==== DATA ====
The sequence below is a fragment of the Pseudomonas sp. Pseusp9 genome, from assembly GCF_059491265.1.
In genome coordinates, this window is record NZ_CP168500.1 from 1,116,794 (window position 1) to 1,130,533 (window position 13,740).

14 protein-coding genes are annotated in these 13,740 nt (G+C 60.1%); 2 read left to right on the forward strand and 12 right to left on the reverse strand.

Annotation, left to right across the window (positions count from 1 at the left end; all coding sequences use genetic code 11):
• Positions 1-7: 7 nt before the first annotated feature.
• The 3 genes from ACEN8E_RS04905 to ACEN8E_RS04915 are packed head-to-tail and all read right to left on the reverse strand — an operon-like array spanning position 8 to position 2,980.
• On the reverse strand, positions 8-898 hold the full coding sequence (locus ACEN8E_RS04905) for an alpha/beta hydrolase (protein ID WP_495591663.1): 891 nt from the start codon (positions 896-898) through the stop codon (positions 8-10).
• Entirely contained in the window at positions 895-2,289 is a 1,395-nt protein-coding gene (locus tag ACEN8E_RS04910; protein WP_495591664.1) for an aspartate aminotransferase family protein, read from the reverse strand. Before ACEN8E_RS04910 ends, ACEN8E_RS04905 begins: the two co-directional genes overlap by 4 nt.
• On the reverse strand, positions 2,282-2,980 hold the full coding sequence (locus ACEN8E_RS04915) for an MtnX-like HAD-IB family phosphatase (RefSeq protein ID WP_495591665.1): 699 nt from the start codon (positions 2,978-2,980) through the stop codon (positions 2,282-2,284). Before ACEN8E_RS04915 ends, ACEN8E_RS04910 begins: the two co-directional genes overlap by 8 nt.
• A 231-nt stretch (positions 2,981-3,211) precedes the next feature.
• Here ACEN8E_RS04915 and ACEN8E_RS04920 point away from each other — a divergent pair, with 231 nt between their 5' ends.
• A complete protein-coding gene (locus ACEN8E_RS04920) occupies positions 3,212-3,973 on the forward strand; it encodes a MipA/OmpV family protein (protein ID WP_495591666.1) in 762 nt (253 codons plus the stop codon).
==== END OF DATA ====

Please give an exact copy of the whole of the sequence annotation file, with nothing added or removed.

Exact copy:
The sequence below is a fragment of the Pseudomonas sp. Pseusp9 genome, from assembly GCF_059491265.1.
In genome coordinates, this window is record NZ_CP168500.1 from 1,116,794 (window position 1) to 1,130,533 (window position 13,740).

14 protein-coding genes are annotated in these 13,740 nt (G+C 60.1%); 2 read left to right on the forward strand and 12 right to left on the reverse strand.

Annotation, left to right across the window (positions count from 1 at the left end; all coding sequences use genetic code 11):
• Positions 1-7: 7 nt before the first annotated feature.
• The 3 genes from ACEN8E_RS04905 to ACEN8E_RS04915 are packed head-to-tail and all read right to left on the reverse strand — an operon-like array spanning position 8 to position 2,980.
• On the reverse strand, positions 8-898 hold the full coding sequence (locus ACEN8E_RS04905) for an alpha/beta hydrolase (protein ID WP_495591663.1): 891 nt from the start codon (positions 896-898) through the stop codon (positions 8-10).
• Entirely contained in the window at positions 895-2,289 is a 1,395-nt protein-coding gene (locus tag ACEN8E_RS04910; protein WP_495591664.1) for an aspartate aminotransferase family protein, read from the reverse strand. Before ACEN8E_RS04910 ends, ACEN8E_RS04905 begins: the two co-directional genes overlap by 4 nt.
• On the reverse strand, positions 2,282-2,980 hold the full coding sequence (locus ACEN8E_RS04915) for an MtnX-like HAD-IB family phosphatase (RefSeq protein ID WP_495591665.1): 699 nt from the start codon (positions 2,978-2,980) through the stop codon (positions 2,282-2,284). Before ACEN8E_RS04915 ends, ACEN8E_RS04910 begins: the two co-directional genes overlap by 8 nt.
• A 231-nt stretch (positions 2,981-3,211) precedes the next feature.
• Here ACEN8E_RS04915 and ACEN8E_RS04920 point away from each other — a divergent pair, with 231 nt between their 5' ends.
• A complete protein-coding gene (locus ACEN8E_RS04920) occupies positions 3,212-3,973 on the forward strand; it encodes a MipA/OmpV family protein (protein ID WP_495591666.1) in 762 nt (253 codons plus the stop codon).